South Africa are world champions for a third time after Handr Pollard kicked 22 points in a 32-12 win over England, with second-half tries from Makazole Mapimpi and Cheslin Kolbe
In the end it felt as if it was written in the stars. Every 12 years South Africa have an unerring habit of winning World Cups and they have done so again, following up their triumphs of 1995 and 2007 with another prodigious display of power and might. In some ways this was an even more special achievement, certainly for anyone who has ever dreamed of a black Springbok captain lifting the Webb Ellis Cup.
The image of Siya Kolisi hoisting the golden trophy into the clear Japanese night sky is set to become as treasured a picture as that of Nelson Mandela congratulating Francois Pienaar in Johannesburg 24 years ago, transcending such minor details as the scoreline and the sense of English disappointment. There are inspirational stories of hope overcoming colossal odds and then, above all else, there is the tale of Kolisi, the sport-loving boy from the townships of Port Elizabeth who has conquered the world.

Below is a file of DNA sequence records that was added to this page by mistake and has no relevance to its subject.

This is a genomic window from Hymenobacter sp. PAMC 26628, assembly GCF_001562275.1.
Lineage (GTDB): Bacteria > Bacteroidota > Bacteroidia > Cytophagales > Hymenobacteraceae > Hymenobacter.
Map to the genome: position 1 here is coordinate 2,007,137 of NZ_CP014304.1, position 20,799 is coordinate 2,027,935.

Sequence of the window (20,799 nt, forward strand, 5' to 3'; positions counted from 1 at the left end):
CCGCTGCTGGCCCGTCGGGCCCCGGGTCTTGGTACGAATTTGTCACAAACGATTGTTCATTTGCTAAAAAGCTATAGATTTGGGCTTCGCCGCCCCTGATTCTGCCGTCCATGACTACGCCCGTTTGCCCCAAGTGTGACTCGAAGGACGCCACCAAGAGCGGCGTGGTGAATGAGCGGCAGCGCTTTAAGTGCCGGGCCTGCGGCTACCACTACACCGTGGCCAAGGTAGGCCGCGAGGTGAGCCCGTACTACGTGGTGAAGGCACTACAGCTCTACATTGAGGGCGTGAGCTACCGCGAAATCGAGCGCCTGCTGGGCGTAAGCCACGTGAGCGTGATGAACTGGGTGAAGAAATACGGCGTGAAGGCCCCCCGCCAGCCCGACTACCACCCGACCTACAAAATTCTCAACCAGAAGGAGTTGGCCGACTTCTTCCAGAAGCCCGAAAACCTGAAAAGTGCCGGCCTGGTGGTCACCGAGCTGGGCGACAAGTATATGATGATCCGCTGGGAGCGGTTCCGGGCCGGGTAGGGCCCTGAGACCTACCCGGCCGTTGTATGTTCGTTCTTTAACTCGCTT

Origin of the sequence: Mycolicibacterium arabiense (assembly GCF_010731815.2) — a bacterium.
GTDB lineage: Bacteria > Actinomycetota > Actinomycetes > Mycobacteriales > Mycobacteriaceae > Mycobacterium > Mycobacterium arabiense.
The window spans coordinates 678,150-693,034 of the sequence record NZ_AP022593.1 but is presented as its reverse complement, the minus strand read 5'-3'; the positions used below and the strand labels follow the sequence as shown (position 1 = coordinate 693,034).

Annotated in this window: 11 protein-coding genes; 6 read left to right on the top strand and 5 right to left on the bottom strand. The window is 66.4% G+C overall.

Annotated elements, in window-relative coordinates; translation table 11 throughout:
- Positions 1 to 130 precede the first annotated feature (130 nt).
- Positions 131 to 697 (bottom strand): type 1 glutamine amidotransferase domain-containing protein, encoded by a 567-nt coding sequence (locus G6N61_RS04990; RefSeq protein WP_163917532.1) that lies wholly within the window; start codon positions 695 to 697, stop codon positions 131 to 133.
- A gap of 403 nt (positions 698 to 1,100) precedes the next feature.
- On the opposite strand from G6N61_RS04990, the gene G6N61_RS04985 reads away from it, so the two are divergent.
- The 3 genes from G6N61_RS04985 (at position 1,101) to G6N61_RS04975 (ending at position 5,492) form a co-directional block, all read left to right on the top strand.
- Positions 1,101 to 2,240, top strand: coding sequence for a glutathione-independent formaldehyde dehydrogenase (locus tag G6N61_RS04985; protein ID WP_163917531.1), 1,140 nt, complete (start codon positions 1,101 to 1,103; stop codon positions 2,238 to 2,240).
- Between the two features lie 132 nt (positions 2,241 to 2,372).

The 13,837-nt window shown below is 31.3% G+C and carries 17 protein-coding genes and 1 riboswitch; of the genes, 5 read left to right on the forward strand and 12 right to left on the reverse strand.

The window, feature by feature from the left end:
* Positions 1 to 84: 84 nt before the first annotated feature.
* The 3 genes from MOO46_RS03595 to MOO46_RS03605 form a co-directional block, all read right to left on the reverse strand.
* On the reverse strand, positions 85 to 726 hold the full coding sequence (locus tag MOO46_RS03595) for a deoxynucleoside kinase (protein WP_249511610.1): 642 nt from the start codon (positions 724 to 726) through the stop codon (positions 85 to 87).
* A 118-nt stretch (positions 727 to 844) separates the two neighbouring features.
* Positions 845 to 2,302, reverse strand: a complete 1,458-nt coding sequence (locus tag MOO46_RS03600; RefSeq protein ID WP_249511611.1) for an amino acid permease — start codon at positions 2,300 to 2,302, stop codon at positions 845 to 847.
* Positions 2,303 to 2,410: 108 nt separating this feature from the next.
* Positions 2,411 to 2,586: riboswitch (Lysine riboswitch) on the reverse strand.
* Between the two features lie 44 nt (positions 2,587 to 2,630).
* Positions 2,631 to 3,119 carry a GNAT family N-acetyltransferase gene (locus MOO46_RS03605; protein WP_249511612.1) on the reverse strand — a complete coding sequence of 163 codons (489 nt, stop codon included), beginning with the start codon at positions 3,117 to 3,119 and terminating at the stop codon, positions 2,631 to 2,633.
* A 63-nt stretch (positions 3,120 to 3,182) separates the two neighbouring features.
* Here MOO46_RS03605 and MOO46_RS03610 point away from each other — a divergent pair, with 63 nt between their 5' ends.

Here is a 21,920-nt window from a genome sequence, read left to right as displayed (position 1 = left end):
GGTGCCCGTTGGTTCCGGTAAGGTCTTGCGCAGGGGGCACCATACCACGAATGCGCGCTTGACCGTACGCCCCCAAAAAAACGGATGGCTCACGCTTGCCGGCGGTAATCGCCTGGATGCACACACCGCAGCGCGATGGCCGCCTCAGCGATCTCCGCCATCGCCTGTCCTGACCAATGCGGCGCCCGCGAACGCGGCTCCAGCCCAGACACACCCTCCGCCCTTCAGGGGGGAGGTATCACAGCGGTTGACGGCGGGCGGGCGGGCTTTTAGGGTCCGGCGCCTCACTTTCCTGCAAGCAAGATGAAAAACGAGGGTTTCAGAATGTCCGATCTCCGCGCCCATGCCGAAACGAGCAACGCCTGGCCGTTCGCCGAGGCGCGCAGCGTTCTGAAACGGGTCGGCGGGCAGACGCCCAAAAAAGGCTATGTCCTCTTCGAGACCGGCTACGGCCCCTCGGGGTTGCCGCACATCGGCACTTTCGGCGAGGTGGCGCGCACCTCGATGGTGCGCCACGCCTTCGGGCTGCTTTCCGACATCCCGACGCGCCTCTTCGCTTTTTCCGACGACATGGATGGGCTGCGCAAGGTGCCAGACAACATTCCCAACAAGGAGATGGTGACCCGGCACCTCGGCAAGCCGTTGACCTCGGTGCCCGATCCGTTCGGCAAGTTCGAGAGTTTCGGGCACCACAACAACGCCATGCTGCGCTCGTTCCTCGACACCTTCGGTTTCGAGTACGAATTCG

On the podium during the presentations Kolisi could be seen trying to persuade his coach and longtime mentor, Rassie Erasmus, to collect the trophy with him. Erasmus has done an extraordinary job of resurrecting a struggling team but there was as much chance of him allowing Kolisi to win that battle as England had of escaping the onrushing South African juggernaut once it started to rumble.